GFCA Guide for Annual Audits
Please consult this guide with FAQs when preparing your audit:
(Grateful for some of the language below that we were given by the NY Conference):
The GNJ Office of Finance & Administration is responsible for ensuring that all financial books, records and bank accounts undergo an annual audit, as required by The Book of Discipline. Please refer to this helpful guide from the GFCA here when preparing your audit. Included in the audit must be the transactions of the church’s operating account, Board of Trustees, preschool (if controlled by the church), Memorial Funds, Endowment Funds, Mission & Outreach Ministries, etc.
The person(s) or committee selected by the Finance Committee to perform the audit is responsible for providing a “full and complete report to the annual Charge Conference.” The membership of the Charge Conference includes all members of the Church Council. This requirement makes the publication of financial statements of all church accounts transparent and available to all members of the Church Council.
In many cases you do not need to engage a CPA or be a CPA to perform the audit. The most important aspect is for the auditor to be “independent.” As described in the audit guide, to be independent the auditor must not handle church funds or prepare church books and records. In addition, the auditor must not be related to, close friends with or subject to the influence of these individuals. The auditor should be appointed by the Finance Committee, to whom it reports.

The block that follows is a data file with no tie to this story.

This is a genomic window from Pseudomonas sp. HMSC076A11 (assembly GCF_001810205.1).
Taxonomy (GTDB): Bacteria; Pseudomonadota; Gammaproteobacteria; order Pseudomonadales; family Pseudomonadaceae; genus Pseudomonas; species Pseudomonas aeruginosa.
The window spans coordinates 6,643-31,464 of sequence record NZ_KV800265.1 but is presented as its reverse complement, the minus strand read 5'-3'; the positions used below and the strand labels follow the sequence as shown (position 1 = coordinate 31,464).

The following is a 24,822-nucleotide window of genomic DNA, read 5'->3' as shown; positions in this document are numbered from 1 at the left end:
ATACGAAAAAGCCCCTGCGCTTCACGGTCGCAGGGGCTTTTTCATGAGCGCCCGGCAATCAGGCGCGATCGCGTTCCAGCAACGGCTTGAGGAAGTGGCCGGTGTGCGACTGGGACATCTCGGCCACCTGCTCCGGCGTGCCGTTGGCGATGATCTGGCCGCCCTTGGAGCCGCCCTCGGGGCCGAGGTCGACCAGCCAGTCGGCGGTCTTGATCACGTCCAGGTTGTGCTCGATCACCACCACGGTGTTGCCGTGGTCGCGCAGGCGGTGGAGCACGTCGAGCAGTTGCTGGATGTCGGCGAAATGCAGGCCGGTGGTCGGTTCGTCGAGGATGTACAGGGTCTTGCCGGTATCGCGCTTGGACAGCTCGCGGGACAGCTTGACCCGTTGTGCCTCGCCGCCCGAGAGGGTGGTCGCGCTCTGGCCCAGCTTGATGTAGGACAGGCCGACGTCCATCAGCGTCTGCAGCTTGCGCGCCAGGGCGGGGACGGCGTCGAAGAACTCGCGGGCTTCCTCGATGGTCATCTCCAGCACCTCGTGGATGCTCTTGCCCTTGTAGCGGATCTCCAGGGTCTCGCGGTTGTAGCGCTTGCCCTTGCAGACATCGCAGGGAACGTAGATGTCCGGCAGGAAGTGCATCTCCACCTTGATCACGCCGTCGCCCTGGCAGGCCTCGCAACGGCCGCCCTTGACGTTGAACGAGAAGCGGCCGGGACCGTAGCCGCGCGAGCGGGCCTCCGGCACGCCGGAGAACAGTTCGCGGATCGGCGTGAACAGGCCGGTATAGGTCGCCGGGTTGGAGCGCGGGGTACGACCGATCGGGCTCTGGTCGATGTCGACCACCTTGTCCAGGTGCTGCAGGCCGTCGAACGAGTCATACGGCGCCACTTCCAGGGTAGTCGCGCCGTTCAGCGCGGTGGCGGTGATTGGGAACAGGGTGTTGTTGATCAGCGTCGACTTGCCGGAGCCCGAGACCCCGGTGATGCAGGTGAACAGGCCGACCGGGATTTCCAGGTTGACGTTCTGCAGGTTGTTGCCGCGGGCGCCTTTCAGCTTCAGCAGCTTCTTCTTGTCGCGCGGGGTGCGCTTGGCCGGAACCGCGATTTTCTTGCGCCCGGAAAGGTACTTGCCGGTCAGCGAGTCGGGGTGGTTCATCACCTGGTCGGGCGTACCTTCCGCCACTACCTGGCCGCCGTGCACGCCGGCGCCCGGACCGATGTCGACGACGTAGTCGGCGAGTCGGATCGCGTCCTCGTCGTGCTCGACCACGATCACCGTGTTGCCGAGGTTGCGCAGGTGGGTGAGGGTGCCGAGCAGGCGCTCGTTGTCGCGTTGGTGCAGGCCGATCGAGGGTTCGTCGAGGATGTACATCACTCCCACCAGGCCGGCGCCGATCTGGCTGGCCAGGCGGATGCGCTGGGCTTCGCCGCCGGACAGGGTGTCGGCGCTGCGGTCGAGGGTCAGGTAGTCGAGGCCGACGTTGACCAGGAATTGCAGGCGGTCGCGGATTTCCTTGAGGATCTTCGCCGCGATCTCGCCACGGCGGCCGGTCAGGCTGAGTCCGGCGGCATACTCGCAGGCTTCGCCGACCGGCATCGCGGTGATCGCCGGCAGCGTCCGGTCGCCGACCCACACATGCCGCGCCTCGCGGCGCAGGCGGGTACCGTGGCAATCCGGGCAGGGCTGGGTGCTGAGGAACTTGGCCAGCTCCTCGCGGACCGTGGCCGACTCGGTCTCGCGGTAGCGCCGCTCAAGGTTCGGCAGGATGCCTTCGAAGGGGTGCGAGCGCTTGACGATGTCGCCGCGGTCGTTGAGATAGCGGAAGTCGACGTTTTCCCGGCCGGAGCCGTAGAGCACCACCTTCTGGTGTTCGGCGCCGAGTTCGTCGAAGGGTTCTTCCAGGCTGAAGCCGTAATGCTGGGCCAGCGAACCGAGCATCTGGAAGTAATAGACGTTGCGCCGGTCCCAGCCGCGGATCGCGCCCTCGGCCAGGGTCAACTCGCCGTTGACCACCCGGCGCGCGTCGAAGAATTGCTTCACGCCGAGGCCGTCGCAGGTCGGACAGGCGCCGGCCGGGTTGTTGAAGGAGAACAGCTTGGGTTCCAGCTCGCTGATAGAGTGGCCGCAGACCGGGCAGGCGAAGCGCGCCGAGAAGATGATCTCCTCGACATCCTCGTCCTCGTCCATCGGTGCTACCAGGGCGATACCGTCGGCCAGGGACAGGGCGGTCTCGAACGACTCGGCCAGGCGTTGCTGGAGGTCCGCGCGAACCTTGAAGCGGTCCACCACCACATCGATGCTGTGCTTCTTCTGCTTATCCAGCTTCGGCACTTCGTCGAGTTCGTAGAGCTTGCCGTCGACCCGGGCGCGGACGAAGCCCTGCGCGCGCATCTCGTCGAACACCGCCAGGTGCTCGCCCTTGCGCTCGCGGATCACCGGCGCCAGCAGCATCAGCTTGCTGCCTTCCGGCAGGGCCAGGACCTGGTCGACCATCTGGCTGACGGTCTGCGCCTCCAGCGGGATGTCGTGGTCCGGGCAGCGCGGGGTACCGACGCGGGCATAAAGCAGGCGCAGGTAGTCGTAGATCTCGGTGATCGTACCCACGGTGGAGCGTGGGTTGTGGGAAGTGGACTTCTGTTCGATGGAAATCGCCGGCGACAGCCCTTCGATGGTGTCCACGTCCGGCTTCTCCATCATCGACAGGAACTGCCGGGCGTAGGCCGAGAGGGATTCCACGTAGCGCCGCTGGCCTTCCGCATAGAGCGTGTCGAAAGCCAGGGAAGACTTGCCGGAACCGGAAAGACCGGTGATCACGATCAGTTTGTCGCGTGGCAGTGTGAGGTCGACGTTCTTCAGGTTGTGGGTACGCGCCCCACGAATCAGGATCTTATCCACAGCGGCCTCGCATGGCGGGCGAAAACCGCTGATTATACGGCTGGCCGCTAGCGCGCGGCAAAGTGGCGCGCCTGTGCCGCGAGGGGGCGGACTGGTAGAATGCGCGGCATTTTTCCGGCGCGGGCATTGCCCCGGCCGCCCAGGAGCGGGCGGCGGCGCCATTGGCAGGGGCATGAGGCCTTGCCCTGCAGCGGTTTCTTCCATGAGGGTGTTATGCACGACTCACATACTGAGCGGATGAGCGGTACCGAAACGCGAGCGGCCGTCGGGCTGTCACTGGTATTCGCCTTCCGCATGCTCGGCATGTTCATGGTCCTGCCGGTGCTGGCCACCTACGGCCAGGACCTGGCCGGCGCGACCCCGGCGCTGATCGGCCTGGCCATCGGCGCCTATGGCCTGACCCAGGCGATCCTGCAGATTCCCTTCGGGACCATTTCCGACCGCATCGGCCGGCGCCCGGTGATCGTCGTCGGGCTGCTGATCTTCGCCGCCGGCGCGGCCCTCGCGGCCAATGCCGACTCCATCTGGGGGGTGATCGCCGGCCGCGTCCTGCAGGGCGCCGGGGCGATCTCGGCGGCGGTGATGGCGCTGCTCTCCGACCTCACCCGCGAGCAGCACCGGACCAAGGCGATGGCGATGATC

Many churches make the observation: “If we can’t use people that handle money or are related to, or close friends with those that do, that pretty much rules out our entire congregation!” For small congregations where this is a problem, I suggest performing a cross audit with another United Methodist church in a neighboring vicinity (your church audits them and vice versa).
Audit reports for the preceding year should be provided to your District Superintendent at your next Charge Conference.
Please keep in mind that conducting an audit is not a symbol of distrust. It is a mark of responsibility, good stewardship and sends a message to the congregation that you care about their gifts.